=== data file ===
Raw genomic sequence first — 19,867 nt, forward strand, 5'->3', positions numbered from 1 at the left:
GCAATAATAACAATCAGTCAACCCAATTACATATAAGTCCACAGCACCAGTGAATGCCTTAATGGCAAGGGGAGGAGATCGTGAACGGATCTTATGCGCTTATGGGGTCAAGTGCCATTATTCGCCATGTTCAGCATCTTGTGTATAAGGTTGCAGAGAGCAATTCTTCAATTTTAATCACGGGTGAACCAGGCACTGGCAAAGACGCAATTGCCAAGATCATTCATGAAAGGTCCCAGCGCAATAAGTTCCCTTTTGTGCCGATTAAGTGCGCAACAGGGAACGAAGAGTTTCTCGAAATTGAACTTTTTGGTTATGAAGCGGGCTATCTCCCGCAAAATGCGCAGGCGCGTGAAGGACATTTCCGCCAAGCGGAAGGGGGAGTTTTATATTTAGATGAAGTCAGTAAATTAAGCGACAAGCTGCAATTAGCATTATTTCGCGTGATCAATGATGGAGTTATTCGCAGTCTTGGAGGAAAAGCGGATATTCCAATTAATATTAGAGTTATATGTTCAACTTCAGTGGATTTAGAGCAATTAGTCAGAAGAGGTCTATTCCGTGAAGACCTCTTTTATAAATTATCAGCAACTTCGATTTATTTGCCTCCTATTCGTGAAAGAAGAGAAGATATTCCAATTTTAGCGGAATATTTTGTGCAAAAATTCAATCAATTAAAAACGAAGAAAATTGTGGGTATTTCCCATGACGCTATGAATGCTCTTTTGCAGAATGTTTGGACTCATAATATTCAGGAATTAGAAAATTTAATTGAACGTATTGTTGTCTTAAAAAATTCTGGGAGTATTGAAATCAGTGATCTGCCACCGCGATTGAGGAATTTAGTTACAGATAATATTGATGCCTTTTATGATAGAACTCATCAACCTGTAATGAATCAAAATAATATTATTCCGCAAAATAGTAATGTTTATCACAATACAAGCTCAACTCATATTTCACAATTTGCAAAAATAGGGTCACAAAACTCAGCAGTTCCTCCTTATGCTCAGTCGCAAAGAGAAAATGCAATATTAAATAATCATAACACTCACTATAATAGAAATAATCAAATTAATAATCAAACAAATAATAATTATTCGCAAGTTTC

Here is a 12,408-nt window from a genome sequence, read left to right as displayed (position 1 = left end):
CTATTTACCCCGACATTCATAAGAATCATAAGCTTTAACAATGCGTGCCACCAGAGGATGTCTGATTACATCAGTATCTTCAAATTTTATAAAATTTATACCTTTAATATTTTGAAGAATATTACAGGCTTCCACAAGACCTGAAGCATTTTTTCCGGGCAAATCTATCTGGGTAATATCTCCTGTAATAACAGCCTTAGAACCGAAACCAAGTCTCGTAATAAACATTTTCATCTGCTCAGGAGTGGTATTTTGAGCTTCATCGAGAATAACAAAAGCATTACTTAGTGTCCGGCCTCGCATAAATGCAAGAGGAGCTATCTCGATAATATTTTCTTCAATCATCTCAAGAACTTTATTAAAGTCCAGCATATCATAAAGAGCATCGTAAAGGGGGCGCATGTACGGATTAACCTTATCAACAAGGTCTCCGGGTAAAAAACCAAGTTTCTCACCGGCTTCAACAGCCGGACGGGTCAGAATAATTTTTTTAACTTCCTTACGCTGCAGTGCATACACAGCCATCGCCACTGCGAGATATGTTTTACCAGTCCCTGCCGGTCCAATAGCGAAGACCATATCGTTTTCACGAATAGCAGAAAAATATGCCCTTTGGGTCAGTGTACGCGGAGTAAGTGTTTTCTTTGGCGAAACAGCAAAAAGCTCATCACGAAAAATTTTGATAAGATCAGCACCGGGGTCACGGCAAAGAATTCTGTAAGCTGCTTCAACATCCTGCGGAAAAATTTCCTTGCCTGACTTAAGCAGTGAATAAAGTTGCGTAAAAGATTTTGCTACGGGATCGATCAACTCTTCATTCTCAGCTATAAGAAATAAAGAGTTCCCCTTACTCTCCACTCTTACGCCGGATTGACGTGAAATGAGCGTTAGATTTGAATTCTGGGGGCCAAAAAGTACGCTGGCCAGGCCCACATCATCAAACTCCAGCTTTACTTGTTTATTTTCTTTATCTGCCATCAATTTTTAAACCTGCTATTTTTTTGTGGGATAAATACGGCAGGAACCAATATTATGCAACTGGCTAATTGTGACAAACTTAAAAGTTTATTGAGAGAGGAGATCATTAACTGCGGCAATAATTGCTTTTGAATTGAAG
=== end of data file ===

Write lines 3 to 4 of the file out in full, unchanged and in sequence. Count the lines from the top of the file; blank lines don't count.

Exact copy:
Here is a 12,408-nt window from a genome sequence, read left to right as displayed (position 1 = left end):
CTATTTACCCCGACATTCATAAGAATCATAAGCTTTAACAATGCGTGCCACCAGAGGATGTCTGATTACATCAGTATCTTCAAATTTTATAAAATTTATACCTTTAATATTTTGAAGAATATTACAGGCTTCCACAAGACCTGAAGCATTTTTTCCGGGCAAATCTATCTGGGTAATATCTCCTGTAATAACAGCCTTAGAACCGAAACCAAGTCTCGTAATAAACATTTTCATCTGCTCAGGAGTGGTATTTTGAGCTTCATCGAGAATAACAAAAGCATTACTTAGTGTCCGGCCTCGCATAAATGCAAGAGGAGCTATCTCGATAATATTTTCTTCAATCATCTCAAGAACTTTATTAAAGTCCAGCATATCATAAAGAGCATCGTAAAGGGGGCGCATGTACGGATTAACCTTATCAACAAGGTCTCCGGGTAAAAAACCAAGTTTCTCACCGGCTTCAACAGCCGGACGGGTCAGAATAATTTTTTTAACTTCCTTACGCTGCAGTGCATACACAGCCATCGCCACTGCGAGATATGTTTTACCAGTCCCTGCCGGTCCAATAGCGAAGACCATATCGTTTTCACGAATAGCAGAAAAATATGCCCTTTGGGTCAGTGTACGCGGAGTAAGTGTTTTCTTTGGCGAAACAGCAAAAAGCTCATCACGAAAAATTTTGATAAGATCAGCACCGGGGTCACGGCAAAGAATTCTGTAAGCTGCTTCAACATCCTGCGGAAAAATTTCCTTGCCTGACTTAAGCAGTGAATAAAGTTGCGTAAAAGATTTTGCTACGGGATCGATCAACTCTTCATTCTCAGCTATAAGAAATAAAGAGTTCCCCTTACTCTCCACTCTTACGCCGGATTGACGTGAAATGAGCGTTAGATTTGAATTCTGGGGGCCAAAAAGTACGCTGGCCAGGCCCACATCATCAAACTCCAGCTTTACTTGTTTATTTTCTTTATCTGCCATCAATTTTTAAACCTGCTATTTTTTTGTGGGATAAATACGGCAGGAACCAATATTATGCAACTGGCTAATTGTGACAAACTTAAAAGTTTATTGAGAGAGGAGATCATTAACTGCGGCAATAATTGCTTTTGAATTGAAG